Was the president trying to shore up his support with a base grown tired of foreign interventions? Did he cave when Turkish President Recep Tayyip Erdogan told him over the phone that he was going to carry his operations against the Kurds into Syrian territory? Was Trump’s decision a momentary whim now incredibly become indelible history? Who can say? Just in time for Christmas, Trump has finally brought us the peace that passeth all understanding.
Even by Trumpian standards, the troop-withdrawal announcement looked haphazard. And it wasn’t the Trump administration’s only holiday surprise. On Saturday, Treasury Secretary Steven Mnuchin announced (on Twitter, naturally) that the president had no intention of firing Federal Reserve Chair Jerome H. Powell. Which of course raised the possibility that he might. On Sunday, Mnuchin returned with a stunning encore: He said he had spoken with the heads of the United States’ six largest banks to confirm that they had “ample liquidity available for lending” and haven’t had “any clearance or margin issues . . . the markets continue to function properly.”
.. Mnuchin’s actions are both more and less mysterious than the president’s. Less, because it seems clear why his Twitter feed developed a sudden nervous tic: He was trying to appease his boss. More, because neither Mnuchin nor anyone else understands how to calm the impetuous, irascible occupant of the Oval Office.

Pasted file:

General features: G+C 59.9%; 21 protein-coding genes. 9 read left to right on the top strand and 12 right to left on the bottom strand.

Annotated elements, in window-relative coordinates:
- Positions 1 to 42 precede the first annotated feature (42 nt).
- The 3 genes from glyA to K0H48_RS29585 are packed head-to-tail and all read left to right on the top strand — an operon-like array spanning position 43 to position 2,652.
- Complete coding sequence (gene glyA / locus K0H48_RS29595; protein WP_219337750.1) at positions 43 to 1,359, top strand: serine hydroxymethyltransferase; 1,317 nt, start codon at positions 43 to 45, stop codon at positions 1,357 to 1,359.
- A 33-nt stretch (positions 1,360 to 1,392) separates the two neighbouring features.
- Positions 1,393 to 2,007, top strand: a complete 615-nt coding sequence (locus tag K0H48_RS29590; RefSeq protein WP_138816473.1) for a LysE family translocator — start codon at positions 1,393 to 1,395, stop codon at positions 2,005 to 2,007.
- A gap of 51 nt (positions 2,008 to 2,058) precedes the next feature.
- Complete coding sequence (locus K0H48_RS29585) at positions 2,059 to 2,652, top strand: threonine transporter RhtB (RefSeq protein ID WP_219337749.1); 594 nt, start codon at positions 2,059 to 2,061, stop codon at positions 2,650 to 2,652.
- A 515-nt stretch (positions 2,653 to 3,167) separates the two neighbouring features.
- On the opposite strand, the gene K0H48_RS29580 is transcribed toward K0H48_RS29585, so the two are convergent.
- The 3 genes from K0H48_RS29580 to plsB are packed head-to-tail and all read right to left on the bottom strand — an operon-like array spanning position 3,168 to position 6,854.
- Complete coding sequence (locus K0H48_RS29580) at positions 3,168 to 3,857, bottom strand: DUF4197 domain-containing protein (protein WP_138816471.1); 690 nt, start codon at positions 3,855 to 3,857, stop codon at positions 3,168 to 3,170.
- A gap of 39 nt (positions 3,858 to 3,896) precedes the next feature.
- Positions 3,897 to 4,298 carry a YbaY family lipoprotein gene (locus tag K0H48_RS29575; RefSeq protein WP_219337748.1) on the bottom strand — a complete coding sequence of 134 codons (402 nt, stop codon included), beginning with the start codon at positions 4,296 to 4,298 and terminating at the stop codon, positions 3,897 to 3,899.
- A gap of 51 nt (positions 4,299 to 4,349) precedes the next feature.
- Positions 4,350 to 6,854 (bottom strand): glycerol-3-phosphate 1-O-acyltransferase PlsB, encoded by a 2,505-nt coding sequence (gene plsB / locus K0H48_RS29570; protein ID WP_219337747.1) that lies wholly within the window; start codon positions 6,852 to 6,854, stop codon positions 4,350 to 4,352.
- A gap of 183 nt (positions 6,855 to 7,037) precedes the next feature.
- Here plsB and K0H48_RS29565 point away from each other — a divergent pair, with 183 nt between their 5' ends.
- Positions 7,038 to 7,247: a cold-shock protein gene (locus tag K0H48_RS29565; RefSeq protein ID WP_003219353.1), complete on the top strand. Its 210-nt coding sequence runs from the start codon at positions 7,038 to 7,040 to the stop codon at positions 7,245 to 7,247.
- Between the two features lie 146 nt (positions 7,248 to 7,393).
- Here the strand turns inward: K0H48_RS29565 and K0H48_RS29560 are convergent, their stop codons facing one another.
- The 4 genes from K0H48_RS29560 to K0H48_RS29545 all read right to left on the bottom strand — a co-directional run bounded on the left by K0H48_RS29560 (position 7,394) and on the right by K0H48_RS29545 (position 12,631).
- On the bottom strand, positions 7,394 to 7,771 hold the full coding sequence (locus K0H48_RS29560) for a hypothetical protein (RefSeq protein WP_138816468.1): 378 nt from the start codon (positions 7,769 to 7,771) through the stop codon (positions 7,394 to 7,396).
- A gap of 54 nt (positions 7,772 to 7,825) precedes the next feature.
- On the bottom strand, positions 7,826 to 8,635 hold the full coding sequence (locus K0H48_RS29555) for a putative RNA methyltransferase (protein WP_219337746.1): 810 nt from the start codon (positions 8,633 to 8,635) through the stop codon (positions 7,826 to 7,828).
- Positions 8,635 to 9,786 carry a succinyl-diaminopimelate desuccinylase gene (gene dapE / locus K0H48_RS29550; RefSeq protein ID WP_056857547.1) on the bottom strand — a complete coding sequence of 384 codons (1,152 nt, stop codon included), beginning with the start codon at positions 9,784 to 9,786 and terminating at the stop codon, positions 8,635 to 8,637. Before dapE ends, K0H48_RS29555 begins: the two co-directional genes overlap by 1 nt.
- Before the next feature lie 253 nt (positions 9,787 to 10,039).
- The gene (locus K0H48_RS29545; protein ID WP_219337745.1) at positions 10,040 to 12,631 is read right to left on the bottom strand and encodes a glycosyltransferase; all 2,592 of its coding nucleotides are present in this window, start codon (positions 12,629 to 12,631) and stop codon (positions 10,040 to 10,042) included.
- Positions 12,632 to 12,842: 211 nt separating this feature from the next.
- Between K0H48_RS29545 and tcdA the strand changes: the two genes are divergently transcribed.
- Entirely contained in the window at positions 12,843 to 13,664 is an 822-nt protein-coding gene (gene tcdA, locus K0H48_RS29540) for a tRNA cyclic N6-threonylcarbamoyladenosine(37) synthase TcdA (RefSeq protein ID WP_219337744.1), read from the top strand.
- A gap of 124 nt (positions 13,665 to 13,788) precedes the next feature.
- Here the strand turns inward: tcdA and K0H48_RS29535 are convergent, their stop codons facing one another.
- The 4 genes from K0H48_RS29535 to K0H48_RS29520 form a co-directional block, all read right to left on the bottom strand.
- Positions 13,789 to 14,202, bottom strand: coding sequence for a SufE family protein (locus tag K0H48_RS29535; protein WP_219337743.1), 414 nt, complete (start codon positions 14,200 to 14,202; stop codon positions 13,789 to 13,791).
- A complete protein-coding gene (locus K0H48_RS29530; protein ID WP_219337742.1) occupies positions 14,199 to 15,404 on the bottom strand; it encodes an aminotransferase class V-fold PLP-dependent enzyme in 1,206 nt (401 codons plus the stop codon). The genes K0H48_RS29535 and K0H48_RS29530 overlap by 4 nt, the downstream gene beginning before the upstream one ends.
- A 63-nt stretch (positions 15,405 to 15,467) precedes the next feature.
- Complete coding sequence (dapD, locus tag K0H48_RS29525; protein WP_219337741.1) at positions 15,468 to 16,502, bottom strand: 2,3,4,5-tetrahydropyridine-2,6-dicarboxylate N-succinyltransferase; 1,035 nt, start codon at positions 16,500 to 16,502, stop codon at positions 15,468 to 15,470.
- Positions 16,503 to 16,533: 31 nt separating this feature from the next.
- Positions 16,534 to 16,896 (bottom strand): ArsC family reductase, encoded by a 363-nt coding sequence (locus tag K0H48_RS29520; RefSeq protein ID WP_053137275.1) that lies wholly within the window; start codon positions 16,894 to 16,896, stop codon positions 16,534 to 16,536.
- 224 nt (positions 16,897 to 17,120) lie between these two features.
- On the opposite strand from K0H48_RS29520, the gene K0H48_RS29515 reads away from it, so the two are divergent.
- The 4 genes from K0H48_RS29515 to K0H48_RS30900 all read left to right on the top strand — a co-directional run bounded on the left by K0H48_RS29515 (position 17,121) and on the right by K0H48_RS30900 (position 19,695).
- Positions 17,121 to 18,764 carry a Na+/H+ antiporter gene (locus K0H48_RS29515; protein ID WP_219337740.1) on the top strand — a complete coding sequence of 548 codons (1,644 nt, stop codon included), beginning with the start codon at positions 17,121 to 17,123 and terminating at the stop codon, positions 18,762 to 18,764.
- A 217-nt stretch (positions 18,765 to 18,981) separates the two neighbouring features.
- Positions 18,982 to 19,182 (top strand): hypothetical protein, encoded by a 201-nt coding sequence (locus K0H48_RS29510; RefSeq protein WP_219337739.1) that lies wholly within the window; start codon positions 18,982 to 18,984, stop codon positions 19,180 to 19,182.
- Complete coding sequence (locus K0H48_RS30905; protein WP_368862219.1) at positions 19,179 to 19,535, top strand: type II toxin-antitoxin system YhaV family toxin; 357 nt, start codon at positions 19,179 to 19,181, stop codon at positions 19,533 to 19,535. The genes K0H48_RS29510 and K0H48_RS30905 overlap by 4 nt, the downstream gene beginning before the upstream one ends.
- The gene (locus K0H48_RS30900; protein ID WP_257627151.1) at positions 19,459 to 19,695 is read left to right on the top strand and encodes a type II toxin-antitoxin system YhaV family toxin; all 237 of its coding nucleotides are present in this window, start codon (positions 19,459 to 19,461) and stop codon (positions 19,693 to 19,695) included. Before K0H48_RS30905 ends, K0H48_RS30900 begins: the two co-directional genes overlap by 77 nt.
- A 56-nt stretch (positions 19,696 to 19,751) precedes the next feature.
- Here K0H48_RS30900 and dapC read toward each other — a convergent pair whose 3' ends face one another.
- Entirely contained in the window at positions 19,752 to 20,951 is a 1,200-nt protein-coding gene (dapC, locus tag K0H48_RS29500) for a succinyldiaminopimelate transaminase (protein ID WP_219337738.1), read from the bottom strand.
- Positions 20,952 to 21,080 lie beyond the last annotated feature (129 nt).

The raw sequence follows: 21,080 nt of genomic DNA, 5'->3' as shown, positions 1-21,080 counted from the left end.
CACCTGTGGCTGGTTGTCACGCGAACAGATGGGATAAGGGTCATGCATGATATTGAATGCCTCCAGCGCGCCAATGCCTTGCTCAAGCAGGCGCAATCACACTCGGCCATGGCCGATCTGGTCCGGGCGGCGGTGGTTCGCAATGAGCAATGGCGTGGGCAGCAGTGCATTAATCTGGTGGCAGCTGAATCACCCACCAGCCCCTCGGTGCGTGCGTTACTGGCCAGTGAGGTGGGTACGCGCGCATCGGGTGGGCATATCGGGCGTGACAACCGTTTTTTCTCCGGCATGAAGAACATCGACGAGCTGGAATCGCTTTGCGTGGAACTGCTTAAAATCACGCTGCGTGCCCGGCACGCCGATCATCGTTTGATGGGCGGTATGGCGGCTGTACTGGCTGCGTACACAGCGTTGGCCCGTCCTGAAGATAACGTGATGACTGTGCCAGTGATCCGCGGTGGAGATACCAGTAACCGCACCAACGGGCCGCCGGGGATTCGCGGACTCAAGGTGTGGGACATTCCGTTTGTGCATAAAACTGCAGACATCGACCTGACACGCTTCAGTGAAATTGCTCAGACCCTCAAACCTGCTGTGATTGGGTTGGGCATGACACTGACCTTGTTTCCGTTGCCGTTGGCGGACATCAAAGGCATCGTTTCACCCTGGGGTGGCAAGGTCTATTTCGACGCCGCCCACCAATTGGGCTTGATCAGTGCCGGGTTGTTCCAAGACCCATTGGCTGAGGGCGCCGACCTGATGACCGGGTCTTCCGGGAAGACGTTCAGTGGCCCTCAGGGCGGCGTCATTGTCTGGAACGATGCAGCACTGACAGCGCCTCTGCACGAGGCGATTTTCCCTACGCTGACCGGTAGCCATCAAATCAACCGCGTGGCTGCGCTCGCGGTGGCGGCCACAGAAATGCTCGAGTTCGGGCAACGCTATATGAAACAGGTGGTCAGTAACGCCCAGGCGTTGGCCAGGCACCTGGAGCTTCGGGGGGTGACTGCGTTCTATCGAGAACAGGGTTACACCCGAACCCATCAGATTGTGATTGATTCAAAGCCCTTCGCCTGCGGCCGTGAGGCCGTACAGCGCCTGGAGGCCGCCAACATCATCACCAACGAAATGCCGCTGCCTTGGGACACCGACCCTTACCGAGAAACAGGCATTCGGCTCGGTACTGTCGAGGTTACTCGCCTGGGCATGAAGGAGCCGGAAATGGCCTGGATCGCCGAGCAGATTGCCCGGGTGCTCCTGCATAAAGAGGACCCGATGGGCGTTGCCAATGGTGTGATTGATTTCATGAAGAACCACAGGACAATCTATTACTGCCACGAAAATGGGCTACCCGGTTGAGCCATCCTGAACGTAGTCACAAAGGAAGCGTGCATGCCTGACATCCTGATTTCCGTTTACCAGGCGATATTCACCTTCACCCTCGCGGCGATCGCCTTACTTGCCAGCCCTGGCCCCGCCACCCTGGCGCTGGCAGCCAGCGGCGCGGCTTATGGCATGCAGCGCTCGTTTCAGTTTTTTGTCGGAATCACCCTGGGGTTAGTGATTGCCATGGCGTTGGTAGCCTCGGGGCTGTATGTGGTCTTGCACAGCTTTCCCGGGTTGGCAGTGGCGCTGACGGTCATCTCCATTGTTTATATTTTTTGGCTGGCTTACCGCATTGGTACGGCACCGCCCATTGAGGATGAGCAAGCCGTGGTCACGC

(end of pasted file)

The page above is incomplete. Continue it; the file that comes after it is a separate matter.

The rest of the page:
Presumably, the president is displeased by the recent decline in financial markets. It’s less clear whether he, or anyone else, actually believed that investors would perk right up if the treasury secretary, for no apparent reason, started shouting, “Guys, everything’s fine! We’re not going to have another financial crisis, okay?”
To be fair, it’s not clear what would cheer them up. Which brings us to the deepest mystery of all: Why were investors so optimistic in the first place?
I asked a number of financial professionals that question back when the bull market was still charging ahead. After all, Trump had promised tariffs, which large, publicly traded corporations tend not to like; he had promised immigration restrictions, which such companies really don’t like; and finally, he had promised lots of uncertainty, which those firms hate with the white-hot fire of a thousand suns.
The boom could be viewed as a collective sigh of relief that Democrats wouldn’t be finding new and creative ways to regulate the private sector. But given the protectionist drawbacks of a Trump administration, this didn’t really justify a 35 percent increase in the value of the S&P 500 from November 2016 to September 2018.
The best answer I got was that investors and chief executives assumed that Trump was planning to do the stuff they wanted — the tax cuts, the deregulation — and that the rest of his campaign promises were just base-pandering rhetoric that would be quickly abandoned. Their belief seemed touchingly naive, even quaint. But also sincere and strongly held.
.. Which may solve the twin mysteries of boom and the bust: Wall Street believed that Trump was just playing erratic and impulsive for the cameras, but that behind the policy scenes, what they’d be getting was a normal Republican presidency, only maybe a bit more so. The current correction may simply reflect Wall Street’s belated realization that investors would be getting exactly what they’d seen on the stump: a man who substitutes reaction for planning, and angry tweets for policy.
One thing, of course, is totally unsurprising: that when those on Wall Street finally figured out who they were really dealing with, and prices slumped, the guy from the campaign stump was going to find a way to make it all worse.